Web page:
On Martin Luther King, Jr., Day, folks will start waiting in line early. Single people, couples, parents with children, the young, and the elderly. People of every race, ethnicity, and background. They will wait to receive answers to their pressing legal questions. The questions will be answered free of charge by volunteer attorneys across Alaska who choose to help their fellow Alaskans on MLK Day.
Since 2010, the Alaska Bar Association, the Alaska Court System, and Alaska Legal Services (with other partner organizations) have sponsored free legal clinics every MLK Day. This year the clinics will be held on January 21, 2013, in Anchorage, Fairbanks, and Juneau. This will mark the program's fourth year. The volunteer attorneys will help people with their legal needs in the areas of family, landlord-tenant, and public-benefits law. Frequently discussed issues include marriage, divorce, child custody, adoption, domestic violence, alimony, eviction, leases, social security, Medicare, and Medicaid.
Everyone is welcome to participate in the program. There is no qualifying income limit. Volunteer attorneys provide free advice on a first-come-first-served basis, so there is no need to register in advance. The consultations are private, and interpreters will be present. Every client who comes with a legal question will leave with an answer, or at least be put on the path to an answer. Follow-up with past clients reveals that the advice they got helped them resolve their legal problems. Each year, as word of the program spreads, more clients come with their legal questions on MLK Day. The clinics serve a real need, at no cost to the clients or to the public.
Dr. King had a dream that one day all people would be guaranteed the rights of life, liberty, and the pursuit of happiness. He called for justice and opportunity for all. And he asked that we bridge differences and come together in unity. In 1968, Dr. King was shot down by an assassin's bullet. In 1983, Congress approved a national holiday commemorating Dr. King's birth, to be held on the third Monday of each January. President Reagan signed the bill, creating MLK Day as a national holiday.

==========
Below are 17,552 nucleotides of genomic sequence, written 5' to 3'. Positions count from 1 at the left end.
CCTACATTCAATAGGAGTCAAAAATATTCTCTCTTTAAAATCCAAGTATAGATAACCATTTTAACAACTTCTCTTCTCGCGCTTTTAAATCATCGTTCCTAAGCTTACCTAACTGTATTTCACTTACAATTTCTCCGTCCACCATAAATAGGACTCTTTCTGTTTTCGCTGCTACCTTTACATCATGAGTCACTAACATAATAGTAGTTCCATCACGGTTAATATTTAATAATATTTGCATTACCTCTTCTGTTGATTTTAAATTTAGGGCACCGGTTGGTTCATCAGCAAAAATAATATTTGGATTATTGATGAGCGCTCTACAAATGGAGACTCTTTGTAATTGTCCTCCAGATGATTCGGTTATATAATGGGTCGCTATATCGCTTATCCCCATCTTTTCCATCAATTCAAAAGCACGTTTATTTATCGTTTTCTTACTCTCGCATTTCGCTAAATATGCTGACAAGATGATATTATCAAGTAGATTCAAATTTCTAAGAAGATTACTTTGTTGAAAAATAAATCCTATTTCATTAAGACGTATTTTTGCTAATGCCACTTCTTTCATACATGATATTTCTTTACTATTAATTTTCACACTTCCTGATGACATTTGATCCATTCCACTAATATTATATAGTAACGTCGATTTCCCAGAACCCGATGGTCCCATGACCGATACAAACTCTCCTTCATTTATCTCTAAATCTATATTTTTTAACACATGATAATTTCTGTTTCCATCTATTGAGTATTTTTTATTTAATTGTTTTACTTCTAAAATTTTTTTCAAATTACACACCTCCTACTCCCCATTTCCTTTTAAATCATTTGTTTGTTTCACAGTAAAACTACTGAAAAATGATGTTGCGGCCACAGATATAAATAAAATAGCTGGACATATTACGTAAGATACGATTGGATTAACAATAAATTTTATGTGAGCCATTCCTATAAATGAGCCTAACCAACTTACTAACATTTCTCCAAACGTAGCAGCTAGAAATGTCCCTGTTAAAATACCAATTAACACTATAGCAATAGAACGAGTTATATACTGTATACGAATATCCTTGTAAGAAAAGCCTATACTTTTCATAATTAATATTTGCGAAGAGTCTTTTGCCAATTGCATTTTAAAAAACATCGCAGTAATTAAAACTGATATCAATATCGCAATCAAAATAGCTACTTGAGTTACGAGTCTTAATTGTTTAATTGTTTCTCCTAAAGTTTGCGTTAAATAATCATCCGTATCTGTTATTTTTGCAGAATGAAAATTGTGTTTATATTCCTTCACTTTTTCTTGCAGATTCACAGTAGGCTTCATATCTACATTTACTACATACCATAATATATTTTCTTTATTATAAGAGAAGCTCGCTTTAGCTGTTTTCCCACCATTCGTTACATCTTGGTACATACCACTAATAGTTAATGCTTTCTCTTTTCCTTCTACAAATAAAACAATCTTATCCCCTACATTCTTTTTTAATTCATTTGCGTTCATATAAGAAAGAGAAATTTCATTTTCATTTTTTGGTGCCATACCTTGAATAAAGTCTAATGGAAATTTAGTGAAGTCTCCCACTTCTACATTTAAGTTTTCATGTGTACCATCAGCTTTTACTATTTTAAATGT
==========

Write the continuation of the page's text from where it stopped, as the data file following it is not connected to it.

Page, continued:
In 1994, Congress designated MLK Day as a national day of service, "a day on, not a day off." In cities throughout the country, hundreds of thousands of people now volunteer to paint homeless shelters, deliver care packages for homebound seniors, distribute smoke detectors, clean churches and schools, tutor children, offer medical and dental care, and provide other services free to those in need.
The Alaska legal community follows proudly in their footsteps. We encourage others in Alaska to join us, and to volunteer for other service projects on MLK Day. If a project does not exist in your field of work or interest, why not organize one? Alaskans are known to be a hardy, self-sufficient lot; but we also look after fellow Alaskans in need. Most of us don't work on MLK Day, and volunteer work is rewarding and, well, just plain fun. Be a part of public service conceived and executed from the "bottom up," rather than from the "top down."
The legal community's volunteer work on MLK Day is provided without government funding or grants, and it enjoys the support of both liberals and conservatives. You can help to create more "points of light" on MLK Day, as envisioned by President George H.W. Bush. Volunteer service on MLK Day truly brings the entire community together for a day.
If you or someone you know needs legal assistance, volunteer attorneys will be available on MLK Day, Monday, January 21, at the following locations:
• Anchorage: Mountain View Community Center, 315 Price Street (noon-6 p.m.)
• Fairbanks: Rabinowitz Courthouse, 101 Lacey Street (10 a.m.- 4 p.m.)
• Juneau: Two locations -- Aldersgate Methodist Church, 9161 Cinema Drive (9 a.m.-noon); and Dimond Courthouse, 123 4th Street (1 p.m.-4 p.m.)
More information is available at www.alaskabar.org/mlk.
Russ Winner is an attorney who founded the MLK Day legal clinics, and he will be a volunteer at the 2013 clinic in Anchorage.